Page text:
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Daily Briefing: SOTU Chattering Edition

Bush details proposed overhaul of Social Security, celebrates advancements in Iraq, and seeks to streamline inefficient government programs: "We are all part of a great venture: To extend the promise of freedom in our country, to renew the values that sustain our liberty, and to spread the peace that freedom brings." [WP, NYT, LAT, WSJ, USAT, WT]


Bush describes Social Security plan as fiscally responsible, not radical; legislative skills will be tested in process. [WP, NYT, LAT]

Proposed Social Security changes include lowering benefits for future retirees; raising retirement age; capping benefits for rich retirees; and tying benefits to prices, not wages. [WP, NYT, WT]

Senior administration officials admit private accounts will not keep system solvent; Bush stays positive. Question remains: how? [LAT, WSJ, USAT]

Reid: "The president's plan is so dangerous. . . it's wrong to replace the guaranteed benefit that Americans have earned with a guaranteed benefit cut of 40 percent or more. Make no mistake, that's exactly what President Bush is proposing." [NYT, LAT, USAT, USAT, WT]

In Laura's box, Iraqi woman spontaneously hugs mother of fallen marine; Bush turns emotional. [WT]

Several moderate Republicans pass opportunity to cheer Bush on. Instead, Snowe "smiled uncomfortably and re-crossed her legs." Kerry, meanwhile, "was frowning in concentration," then "relaxed his features into a mask of cheerful complacency." [WP, NYT]

Laura to lead effort to "show young men an ideal of manhood that respects women and rejects violence." Bush calls for "special training for defense counsel in capital cases" and declares, "taxpayer dollars must be spent wisely, or not at all." [NYT, LAT, LAT]

Bush keeps focus on Middle East, vows to increase financial support to Palestine: "The goal of two democratic states, Israel and Palestine, living side by side in peace is within reach, and America will help them achieve that goal." [NYT, LAT]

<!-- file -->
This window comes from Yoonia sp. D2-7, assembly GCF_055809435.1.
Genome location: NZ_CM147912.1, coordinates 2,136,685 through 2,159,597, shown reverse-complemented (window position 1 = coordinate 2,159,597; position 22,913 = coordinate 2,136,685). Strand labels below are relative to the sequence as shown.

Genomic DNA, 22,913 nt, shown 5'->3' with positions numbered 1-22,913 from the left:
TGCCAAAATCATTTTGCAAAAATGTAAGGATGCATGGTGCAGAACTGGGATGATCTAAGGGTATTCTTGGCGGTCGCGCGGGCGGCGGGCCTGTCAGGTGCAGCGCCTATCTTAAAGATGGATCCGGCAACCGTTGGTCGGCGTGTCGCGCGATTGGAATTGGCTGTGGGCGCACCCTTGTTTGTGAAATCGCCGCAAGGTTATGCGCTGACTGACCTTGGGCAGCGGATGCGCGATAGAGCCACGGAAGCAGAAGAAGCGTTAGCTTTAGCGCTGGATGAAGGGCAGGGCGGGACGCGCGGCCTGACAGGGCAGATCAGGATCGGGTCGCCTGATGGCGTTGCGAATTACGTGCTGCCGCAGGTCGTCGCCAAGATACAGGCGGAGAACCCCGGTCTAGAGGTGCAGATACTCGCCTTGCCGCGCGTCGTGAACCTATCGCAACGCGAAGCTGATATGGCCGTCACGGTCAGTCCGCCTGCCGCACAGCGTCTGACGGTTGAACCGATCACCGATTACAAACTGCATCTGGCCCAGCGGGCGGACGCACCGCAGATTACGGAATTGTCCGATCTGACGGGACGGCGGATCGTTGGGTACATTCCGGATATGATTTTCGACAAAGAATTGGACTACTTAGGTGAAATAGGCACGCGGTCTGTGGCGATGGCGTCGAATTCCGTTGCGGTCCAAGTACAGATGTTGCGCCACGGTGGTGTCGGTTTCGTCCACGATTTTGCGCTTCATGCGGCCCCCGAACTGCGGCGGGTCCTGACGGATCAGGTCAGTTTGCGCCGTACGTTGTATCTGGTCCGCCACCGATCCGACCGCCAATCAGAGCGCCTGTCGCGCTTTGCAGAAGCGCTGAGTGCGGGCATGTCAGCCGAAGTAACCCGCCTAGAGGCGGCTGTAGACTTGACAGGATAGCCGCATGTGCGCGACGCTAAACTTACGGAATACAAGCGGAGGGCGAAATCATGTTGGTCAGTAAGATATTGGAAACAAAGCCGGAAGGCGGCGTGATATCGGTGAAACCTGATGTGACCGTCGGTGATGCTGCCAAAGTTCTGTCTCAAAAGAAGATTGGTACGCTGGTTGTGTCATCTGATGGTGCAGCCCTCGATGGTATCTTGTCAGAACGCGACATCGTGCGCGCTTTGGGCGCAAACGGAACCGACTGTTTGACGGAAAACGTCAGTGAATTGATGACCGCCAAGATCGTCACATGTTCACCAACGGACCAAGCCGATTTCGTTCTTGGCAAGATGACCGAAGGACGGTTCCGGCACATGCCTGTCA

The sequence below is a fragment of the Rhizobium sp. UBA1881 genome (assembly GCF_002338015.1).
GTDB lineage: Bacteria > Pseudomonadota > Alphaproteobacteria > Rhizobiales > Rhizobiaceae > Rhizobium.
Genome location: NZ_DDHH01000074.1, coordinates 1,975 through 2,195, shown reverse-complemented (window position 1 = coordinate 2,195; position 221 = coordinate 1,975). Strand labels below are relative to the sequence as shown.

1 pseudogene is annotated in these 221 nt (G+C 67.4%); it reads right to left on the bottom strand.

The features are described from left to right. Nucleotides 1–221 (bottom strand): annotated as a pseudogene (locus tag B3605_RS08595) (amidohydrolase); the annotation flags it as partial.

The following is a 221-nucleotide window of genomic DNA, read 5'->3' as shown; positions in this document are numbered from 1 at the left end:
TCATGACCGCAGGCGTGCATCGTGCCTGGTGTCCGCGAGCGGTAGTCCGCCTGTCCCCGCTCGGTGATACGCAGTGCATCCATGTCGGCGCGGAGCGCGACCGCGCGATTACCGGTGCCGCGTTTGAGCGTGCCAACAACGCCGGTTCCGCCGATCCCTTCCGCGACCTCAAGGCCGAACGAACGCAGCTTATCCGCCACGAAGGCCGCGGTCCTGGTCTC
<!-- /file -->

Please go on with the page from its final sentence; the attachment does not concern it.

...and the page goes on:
Agenda takes fiscal goals on a run. [LAT]

Bush wants immigration laws reformed, says "guest-worker" program is a priority. [WT]

Breathing examples of policies available under the dome. [NYT]

Brownstein: Bush "hinted at more flexibility than he has typically displayed." [LAT]

Shales: "Bush looked alternately ebullient and determined, with little gestures of cockiness popping up now and then." [WP]

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It started with them damn hats. (Image: Wikimedia Commons)

A guest post by "Knitsy McPurlson," which we suspect is not a real name.

Yr Wonkette is not the only website run by brilliant peoples unafraid to poke people with sharp, pointy sticks. Ravelry.com – a website for knitters, crocheters, and other folks interested in textiles and fiber arts – is poking people with knitting needles, which are very sharp indeed.

This past weekend, Ravelry.com's founders showed the world how easy it is to de-platform white nationalists and racists when they banned all "support of Donald Trump and his administration" from their website, concluding they "cannot provide a space that is inclusive of all and also allow support for open white supremacy." Seems like people smart enough to decode a knitting pattern are also smart enough to decode Trump's not-so-hidden message of racism and white nationalism.

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One day, God willing, my grandchildren will click open their history textbooks and read about the Central American migrant internment camps. They'll learn about sick kids, locked in cages, kept hungry and dirty and cold for weeks on end, and they'll be horrified.

"Bubbie," they'll say, "how could this happen in America? How could there be toddlers sleeping on the ground without blankets, without soap or toothbrushes to clean themselves?"

"I don't know. I wish I had done more. I'm ashamed," I'll say. We will all have to answer for this atrocity. But some of us will have to answer more than others. Not just the archvillains like Stephen Miller and John Kelly, but the people who kept right on doing their jobs, even as those jobs morphed into defending concentration camps.

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